Lame-@$$ fake guest post.

The amazing Science Junkie — one of the Palace’s many tens of loyal readers — recently sent us several missives containing a number of interesting links.   Science Junkie frequently provides this valuable service to the Palace, free of charge, and incredibly valuable dialog often ensues.  (I can say without reservation that incredibly valuable dialog is one of the greatest joys of having many tens of loyal readers in the first place.  I highly recommend it.)  In one recent exchange, I found myself inspired to reply in such a way that when I was finished writing it, I realized the response amounted more or less to a blog post.  In other cases, I almost certainly would have done the same had I found the time to reply with anything more than a brief expression of sincere gratitude.

Just so we are crystal clear, I would never post here any personal or private content that may (or may not! ha!) occur in offline exchanges between the Palace and its loyal readers.  But inspiring blog fodder doesn’t just grow on trees, people.  You have to take it where you find it.  This is why I told Science Junkie last evening “you’ve sent me so many great links recently that I’m about to do a Science Junkie ‘guest post’ on my blog.”  Shameless, aren’t I?  So without further ado, I now present:

My Commentary on Science Junkie’s Awesome Links.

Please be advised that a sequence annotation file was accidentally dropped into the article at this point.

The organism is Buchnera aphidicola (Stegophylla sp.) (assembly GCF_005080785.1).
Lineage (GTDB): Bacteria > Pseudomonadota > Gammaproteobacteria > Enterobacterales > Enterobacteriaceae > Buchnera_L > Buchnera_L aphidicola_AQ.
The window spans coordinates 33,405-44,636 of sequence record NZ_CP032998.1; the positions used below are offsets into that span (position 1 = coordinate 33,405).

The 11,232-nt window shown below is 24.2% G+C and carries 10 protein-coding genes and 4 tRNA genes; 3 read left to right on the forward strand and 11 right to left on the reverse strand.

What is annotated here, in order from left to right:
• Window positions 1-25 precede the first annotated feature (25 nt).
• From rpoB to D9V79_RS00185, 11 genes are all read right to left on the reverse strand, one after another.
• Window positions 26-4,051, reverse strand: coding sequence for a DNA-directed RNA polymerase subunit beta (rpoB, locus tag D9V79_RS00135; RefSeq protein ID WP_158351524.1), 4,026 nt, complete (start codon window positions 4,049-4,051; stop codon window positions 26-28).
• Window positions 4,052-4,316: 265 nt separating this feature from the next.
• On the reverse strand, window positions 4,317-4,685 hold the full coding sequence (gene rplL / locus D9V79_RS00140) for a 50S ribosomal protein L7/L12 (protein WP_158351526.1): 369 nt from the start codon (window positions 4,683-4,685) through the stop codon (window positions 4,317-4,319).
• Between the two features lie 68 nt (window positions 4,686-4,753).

They Fucking Hate You.  John Cole of Balloon Juice infamy is an entertaining and interesting writer — and at times an infuriating one, to be sure.  I have loved him ever since this, which was then and remains to this day the Gold Standard of personal accountability for any writer, in my view.  In They Fucking Hate You, the ex-wingnut ‘splains what students of Conservative Personality Disorder already know all to well:  hate, specifically hate for “the Other,” motivates right-wing conservatives.  Hate is usually nothing more than a mask for naked fear, and fear has long been understood (pdf) as a generator of that particular brand of batshit-flavored insanity known as “right-wing conservatism.”  It is my fervent hope that as more and more is understood about the fear/hate mechanism, the Big Scary Hate Mask will ultimately shrivel in the eyes of the American public and appear more and more like the tiny, pathetically embarrassing fig leaf that it actually is.  Then we can all shame, mock and marginalize it into hiding in the shadows and under the rocks, where racism went before it and sexism will hopefully follow.  But as I told Science Junkie, hate has always been the hardest thing for me to understand about conservatism.  I can only really relate to it in the sense that I “hate” pro football, violence and war, mosquitoes, and a thousand other things.  But to have inside me a roiling cesspool of instinctual hatred for other people for no reason except their “other”-ness?  I honestly cannot begin to fathom what it would be like to live that way.  And I really don’t want to know.  For better or worse, though, conservatives have been teaching me a great deal about hate:  I am learning to hate them back.  I am learning how to deliberately resist my instinctual inclination to empathize, and to consciously reject the demonstrable fact that no matter the circumstances of our birth or the courses our lives might take, as human beings we are one tribe sharing vastly more in common with each other than not.  And yes, in my case this fledgeling hatred is entirely based on a well-founded fear of the hell-on-earth that engulfs the land like wildfire whenever and wherever right-wing conservatism obtains political power and societal support.  The difference, I think, is that I have to work very hard to feel anything even remotely like that kind of hate, whereas for CPD cases it comes as easily as breathing.  John Cole says this: